I was only bullied for one summer. I was nearly twelve years old and at my second year of sleep-away camp. For two weeks, I was pushed, yelled at, set up, lied to and lied about.
Some of it was so subtle I didn’t even realize what was happening until it was too late. And other moments were downright dangerous. Like when one girl tried to kick me off the top buck. I clung to the sides, desperate and afraid, hoping she would stop. Even today, my arms clench when I think about it.
It wasn’t just in the cabin though. At the activities, the albatross around my neck came, too. Once in awhile, a girl would take pity on me and agree to sail or canoe with me. Mostly, the girls refused.
My sailing instructor went out of his way to be kind. He encouraged me to sail alone. He promised that it would be amazing. Did he stop the girls? No. But it helped to have one person not think I was weak.
One afternoon, I was allowed to be with the other girls. I sat in a rowboat with two of the girls. They forced me to row. Then they took away a paddle and told me to row again.
I said: But we’ll just go in circles.
They responded: DO IT ANYWAY.
My shoulders slumped, and I began to row berating myself for getting in the boat with them. They laughed. We were quite far from shore, and I was afraid. Suddenly, I stopped rowing. They yelled and taunted. And I sat there. Terrified and surprised at myself and my unwillingness to obey.
One girl threw the other oar into the lake. And threatened me again. Told me to get the oar. I said no. We sat at an impasse as the three whistles blew to come back to shore. I quietly prayed that we would get back to shore. Eventually, a boat came out to find out why we weren’t heading back. Someone said (maybe me?): We lost our oars.
They hand us oars, and I rowed us home. No counselor asked anything more. I didn’t volunteer it.
Now, the bullying didn’t stop because I didn’t row. Standing up for myself only meant I didn’t have to row in circles for twenty minutes. I still had days of snickering and exclusion to go.
But I held on to that moment as proof that I had a voice underneath all the confusion and terror. And I survived.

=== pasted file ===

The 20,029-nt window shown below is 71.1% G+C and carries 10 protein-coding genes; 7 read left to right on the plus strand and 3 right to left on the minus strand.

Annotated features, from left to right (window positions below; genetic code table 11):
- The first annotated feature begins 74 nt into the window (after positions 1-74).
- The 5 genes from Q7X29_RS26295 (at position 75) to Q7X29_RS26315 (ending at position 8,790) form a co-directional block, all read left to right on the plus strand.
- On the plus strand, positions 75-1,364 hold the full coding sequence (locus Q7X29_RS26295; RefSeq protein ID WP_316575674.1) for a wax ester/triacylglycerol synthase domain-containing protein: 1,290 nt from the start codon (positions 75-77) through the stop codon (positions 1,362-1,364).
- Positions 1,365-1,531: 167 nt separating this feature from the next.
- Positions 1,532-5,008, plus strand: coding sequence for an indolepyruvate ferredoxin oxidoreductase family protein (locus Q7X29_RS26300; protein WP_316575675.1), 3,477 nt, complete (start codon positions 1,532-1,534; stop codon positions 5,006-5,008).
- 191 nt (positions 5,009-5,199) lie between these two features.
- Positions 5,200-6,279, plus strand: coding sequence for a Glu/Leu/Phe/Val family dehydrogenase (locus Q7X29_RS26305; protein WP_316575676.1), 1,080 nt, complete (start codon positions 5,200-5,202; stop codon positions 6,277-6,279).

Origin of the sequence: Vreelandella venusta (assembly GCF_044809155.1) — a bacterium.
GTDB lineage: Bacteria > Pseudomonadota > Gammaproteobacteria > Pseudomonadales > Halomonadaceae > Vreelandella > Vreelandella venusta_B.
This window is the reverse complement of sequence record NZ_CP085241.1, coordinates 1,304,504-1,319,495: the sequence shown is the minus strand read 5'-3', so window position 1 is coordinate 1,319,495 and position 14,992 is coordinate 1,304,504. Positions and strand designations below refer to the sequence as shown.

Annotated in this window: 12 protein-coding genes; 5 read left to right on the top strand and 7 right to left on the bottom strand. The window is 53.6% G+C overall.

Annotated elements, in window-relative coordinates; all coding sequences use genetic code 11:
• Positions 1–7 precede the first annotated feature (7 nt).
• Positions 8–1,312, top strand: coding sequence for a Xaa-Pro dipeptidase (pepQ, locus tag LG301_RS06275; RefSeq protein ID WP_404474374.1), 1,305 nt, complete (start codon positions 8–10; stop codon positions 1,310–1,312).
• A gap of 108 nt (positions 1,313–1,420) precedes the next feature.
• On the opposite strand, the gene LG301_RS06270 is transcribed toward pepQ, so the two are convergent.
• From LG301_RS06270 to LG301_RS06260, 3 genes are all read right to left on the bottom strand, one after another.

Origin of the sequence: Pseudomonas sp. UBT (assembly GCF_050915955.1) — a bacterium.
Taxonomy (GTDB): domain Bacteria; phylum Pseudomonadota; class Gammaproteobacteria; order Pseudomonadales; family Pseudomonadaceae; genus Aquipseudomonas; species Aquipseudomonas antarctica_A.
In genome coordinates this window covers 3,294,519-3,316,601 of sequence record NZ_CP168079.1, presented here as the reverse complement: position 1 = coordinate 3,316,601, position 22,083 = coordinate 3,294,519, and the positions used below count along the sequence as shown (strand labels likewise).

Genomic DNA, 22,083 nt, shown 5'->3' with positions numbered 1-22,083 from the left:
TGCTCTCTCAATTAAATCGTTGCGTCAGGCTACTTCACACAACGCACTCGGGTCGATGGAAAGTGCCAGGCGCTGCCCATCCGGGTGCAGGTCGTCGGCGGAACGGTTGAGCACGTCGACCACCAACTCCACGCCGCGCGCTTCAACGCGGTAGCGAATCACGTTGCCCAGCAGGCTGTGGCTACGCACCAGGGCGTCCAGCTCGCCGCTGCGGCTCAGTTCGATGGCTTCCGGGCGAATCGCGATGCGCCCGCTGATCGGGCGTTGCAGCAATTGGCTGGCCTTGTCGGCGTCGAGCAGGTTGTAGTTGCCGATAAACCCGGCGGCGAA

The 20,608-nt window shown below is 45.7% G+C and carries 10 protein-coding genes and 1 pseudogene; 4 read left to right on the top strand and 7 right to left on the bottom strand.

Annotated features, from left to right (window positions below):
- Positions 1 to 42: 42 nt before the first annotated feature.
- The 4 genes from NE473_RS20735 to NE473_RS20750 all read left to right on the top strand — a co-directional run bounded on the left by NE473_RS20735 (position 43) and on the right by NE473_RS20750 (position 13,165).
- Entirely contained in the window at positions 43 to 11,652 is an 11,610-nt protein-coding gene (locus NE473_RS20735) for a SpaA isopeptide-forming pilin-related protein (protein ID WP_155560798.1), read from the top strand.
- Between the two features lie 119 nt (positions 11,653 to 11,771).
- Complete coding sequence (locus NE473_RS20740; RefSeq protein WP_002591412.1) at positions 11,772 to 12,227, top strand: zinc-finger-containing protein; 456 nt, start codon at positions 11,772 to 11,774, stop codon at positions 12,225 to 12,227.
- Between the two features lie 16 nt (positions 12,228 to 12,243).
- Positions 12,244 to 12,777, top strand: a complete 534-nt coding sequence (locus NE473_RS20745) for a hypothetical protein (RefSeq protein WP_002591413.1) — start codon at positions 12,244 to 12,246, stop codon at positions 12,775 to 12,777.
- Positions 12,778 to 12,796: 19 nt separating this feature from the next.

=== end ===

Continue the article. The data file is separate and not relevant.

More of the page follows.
I told no one about it, but I just didn’t go back to camp the following summer. I slept. Like eighteen hours a day.
But, by the end of eighth grade, things had changed. I was more popular.
I don’t know why.
I went back to that camp that summer. Those girls became my friends.
I don’t know why.
No one ever mentioned the summer before seventh grade.
And I was glad.
I didn’t even realize there was a name for what had happened to me until a few years ago when I read about the children being harassed for months and years by classmates. I thought bullies were giant boys from bad families who punched small boys and stole their lunch money. I didn’t realize that the helplessness of my seventh grade summer, when people thought that it was okay for ten girls, who lived in the same cabin, to hate one, to accuse one, to scare and ignore and lie to one, well, that was bullying, too.
I can’t imagine what years of that would’ve been like.
But I can imagine wanting to die rather than face another day of it. Two weeks stayed with me for years.
Which means I need to be more vocal. More aware. I’m sure our counselors had no idea how often I was afraid. But maybe they should have.
Regardless, I believe those moments of encouragement, as I sailed the lake alone and capable, allowed me to retain a sliver of dignity. For twenty minutes, I didn’t feel like the the smallest person in the world.
A friend often reminds me: Courage is not lack of fear but taking action despite fear.
I found courage those two weeks.
Maybe that was the gift. I would need that courage again and again in my life. The stamina to take a stand. Or just hold my ground for a bit longer.
Today, I remember to smile at the children and adults eating alone, brows furrowed, or standing just on the edge of the group. Hopeful.
I make an effort to be kind to everyone I encounter.
Because I’m never sure who’s in that row boat.
And what it’ll take to get them back to shore.